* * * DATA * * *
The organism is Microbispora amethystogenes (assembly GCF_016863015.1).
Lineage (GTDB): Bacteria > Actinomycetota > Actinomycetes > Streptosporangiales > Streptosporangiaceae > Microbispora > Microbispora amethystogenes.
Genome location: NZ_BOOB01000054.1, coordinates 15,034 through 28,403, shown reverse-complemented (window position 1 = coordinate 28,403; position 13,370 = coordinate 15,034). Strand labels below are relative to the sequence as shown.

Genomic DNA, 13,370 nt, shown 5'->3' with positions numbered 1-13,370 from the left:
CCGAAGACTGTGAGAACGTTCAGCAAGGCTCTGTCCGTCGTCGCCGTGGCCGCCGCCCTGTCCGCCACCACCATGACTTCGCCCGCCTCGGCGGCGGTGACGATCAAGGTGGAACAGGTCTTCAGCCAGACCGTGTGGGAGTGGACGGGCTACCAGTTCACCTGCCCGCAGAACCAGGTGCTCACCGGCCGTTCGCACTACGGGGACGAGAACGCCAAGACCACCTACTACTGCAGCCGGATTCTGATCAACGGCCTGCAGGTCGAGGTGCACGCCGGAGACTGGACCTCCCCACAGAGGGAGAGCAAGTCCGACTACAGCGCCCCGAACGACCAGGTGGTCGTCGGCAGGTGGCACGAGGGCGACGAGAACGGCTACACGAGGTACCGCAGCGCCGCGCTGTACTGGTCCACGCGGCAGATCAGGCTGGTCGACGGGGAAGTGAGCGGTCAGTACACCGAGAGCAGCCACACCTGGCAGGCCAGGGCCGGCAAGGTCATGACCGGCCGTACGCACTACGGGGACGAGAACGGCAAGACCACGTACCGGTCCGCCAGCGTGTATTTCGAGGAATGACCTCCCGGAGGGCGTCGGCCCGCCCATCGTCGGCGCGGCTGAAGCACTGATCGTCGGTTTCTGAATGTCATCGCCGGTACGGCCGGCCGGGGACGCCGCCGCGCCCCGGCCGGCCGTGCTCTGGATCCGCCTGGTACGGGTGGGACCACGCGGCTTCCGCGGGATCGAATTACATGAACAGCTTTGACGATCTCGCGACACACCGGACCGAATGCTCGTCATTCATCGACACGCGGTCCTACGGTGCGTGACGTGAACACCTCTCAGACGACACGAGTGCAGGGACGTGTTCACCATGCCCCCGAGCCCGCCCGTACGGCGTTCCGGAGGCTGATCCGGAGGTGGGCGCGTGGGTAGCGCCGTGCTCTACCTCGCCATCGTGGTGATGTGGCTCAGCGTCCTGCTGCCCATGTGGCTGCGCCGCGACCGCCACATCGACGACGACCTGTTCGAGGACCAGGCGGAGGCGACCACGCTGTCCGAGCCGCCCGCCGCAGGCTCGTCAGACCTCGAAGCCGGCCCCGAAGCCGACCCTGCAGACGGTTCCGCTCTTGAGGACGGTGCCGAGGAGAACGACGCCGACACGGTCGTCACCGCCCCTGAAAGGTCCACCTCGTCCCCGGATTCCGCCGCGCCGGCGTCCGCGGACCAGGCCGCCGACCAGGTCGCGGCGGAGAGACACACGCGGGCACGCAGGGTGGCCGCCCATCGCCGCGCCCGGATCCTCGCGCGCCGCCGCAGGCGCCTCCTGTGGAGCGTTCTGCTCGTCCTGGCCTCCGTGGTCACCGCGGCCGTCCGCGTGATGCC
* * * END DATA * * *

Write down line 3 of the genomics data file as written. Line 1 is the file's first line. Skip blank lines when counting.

Genome location: NZ_BOOB01000054.1, coordinates 15,034 through 28,403, shown reverse-complemented (window position 1 = coordinate 28,403; position 13,370 = coordinate 15,034). Strand labels below are relative to the sequence as shown.